No. There has to be a code, otherwise the light wouldn't turn on. If the codes were checked at an independent shop, they typically use aftermarket scanners that can be used on multiple car brands, and they are usually a few years behind on their software. Many shops use the older Chrysler DRB3 because with a small plug-in card it can be used on any '96 and newer car brand sold in the U.S, but only for emissions-related stuff. By the '04 model year, the industry changed to a new electrical system and many aftermarket scanners are still playing catchup. You might have to have the code(s) read at the dealer.
Please don't just throw random parts at any problem in hopes one will fix it. That is the most expensive and least effective way to diagnose a problem unless you get real lucky and hit it on the first attempt.
I should mention too that there could be a blown fuse. Typically there will be two Air Bag fuses inside yellow pull handles, and usually side-by-side. If one blows, the other one powers the circuit to turn on the warning light. It is common to tie other systems into one of those fuses. The rear wiper is a good example. If that motor shorts, you will never know the fuse is blown until you really need the wiper to work, and it doesn't. By tying in with the Air Bag circuit, the shorted wiper motor will blow the fuse and the Air Bag light will turn on to let you know there's a problem. There were a few times I had to tell customers they needed a rear wiper motor to fix their Air Bag system.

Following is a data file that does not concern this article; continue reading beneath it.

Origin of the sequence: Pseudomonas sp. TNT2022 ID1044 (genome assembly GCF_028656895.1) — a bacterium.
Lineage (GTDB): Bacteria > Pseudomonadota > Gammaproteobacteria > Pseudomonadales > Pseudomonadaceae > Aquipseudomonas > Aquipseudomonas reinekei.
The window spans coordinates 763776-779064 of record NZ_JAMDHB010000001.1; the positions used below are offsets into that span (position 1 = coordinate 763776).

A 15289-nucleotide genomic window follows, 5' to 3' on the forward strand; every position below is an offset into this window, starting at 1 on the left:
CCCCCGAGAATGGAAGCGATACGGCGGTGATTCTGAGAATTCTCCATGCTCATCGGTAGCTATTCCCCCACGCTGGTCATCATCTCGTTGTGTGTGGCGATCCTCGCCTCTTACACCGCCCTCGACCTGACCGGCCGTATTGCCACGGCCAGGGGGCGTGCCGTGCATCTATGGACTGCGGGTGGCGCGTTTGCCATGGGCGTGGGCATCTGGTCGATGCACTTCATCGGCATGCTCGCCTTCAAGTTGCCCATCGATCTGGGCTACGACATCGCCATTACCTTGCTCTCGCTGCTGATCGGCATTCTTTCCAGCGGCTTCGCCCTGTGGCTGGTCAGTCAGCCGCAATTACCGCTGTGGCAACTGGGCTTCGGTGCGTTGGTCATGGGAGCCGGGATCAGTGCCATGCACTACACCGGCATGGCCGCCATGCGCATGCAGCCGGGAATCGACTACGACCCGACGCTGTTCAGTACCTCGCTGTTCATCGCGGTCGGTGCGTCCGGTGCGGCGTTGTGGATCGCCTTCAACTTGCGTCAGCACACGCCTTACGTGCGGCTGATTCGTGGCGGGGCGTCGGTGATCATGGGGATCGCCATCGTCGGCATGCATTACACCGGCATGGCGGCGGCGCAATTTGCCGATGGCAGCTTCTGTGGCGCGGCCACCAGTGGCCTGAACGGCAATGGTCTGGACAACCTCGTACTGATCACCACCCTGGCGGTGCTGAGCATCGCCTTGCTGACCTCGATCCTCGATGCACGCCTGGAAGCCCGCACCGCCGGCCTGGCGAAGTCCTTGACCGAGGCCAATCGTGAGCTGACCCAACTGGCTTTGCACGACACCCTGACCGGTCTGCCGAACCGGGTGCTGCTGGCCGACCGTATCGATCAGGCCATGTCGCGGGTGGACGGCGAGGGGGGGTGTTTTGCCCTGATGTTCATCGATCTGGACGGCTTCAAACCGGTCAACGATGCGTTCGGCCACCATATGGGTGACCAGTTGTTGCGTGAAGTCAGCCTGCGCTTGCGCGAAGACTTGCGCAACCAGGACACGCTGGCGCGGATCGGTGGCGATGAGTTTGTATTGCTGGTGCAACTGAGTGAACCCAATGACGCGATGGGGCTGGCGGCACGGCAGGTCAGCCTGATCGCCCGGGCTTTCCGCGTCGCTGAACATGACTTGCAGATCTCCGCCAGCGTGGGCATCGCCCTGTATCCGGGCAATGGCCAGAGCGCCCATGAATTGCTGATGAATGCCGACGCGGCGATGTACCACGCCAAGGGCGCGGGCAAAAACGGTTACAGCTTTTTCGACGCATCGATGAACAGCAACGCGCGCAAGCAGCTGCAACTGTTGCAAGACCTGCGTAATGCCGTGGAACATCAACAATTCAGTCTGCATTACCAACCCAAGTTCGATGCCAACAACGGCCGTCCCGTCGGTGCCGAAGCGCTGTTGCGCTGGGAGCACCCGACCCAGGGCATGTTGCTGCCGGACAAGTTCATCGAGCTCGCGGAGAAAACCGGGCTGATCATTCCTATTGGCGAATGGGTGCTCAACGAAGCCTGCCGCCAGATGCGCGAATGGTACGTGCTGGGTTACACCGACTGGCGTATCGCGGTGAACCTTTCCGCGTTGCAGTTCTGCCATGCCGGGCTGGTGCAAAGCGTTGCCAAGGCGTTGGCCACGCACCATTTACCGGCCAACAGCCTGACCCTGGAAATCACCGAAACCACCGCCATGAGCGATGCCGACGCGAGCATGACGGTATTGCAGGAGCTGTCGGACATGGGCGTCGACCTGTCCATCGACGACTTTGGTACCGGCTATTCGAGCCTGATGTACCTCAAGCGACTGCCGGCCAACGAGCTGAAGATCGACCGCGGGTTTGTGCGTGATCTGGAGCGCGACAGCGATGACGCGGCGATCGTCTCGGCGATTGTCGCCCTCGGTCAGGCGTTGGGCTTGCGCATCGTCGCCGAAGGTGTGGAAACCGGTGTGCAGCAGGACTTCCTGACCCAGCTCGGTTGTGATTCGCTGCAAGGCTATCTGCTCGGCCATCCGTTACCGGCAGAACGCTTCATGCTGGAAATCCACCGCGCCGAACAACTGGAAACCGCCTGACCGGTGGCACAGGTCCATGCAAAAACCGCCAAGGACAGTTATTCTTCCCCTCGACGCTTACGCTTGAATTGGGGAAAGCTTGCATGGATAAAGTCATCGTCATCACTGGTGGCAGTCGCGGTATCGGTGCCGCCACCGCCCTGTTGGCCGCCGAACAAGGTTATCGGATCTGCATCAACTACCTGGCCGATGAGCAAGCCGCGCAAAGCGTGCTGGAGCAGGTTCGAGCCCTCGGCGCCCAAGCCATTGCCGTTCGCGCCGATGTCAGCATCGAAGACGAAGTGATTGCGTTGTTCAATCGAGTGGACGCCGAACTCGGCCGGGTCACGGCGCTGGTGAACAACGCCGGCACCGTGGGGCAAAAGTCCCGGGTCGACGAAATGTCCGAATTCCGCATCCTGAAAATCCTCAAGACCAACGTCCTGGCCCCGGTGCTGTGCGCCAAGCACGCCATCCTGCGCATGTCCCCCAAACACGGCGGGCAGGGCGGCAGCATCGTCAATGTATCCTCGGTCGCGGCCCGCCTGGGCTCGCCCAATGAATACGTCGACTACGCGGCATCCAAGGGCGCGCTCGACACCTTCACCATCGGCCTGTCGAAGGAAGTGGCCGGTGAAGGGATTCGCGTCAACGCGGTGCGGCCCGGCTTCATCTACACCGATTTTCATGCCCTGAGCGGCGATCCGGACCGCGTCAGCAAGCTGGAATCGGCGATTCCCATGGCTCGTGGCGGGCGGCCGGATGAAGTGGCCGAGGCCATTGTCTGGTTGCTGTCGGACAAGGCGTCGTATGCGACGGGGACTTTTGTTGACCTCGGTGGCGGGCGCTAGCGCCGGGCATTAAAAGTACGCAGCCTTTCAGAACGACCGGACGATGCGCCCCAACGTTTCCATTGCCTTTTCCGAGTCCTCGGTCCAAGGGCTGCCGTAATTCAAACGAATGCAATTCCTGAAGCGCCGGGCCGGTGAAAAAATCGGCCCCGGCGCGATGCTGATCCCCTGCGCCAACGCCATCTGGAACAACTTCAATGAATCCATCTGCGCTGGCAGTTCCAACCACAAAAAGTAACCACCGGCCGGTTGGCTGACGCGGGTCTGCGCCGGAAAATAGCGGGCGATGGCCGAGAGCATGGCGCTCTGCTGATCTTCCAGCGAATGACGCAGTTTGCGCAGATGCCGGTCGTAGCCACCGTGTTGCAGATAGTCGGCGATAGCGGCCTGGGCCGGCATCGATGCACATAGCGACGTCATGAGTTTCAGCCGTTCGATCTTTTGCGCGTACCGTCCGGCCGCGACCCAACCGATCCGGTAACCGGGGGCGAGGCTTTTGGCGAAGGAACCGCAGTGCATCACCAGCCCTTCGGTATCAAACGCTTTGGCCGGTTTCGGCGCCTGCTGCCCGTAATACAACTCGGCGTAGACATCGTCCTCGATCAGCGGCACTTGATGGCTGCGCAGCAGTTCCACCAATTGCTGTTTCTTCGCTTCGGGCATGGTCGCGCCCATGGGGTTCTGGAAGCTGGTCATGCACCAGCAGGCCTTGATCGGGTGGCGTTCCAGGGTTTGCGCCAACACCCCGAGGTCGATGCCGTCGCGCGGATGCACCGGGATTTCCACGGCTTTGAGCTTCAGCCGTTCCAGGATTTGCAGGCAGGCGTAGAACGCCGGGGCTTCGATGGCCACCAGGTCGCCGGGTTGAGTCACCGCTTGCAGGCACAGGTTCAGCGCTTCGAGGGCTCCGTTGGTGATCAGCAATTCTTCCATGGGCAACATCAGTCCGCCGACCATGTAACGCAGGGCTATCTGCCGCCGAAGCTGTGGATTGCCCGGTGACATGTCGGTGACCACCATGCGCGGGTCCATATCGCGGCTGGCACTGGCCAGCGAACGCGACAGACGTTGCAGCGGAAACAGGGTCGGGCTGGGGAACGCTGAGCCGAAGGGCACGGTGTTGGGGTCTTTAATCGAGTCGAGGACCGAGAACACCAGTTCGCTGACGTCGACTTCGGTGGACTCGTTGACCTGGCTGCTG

Thursday, March 22nd, 2012 AT 5:15 PM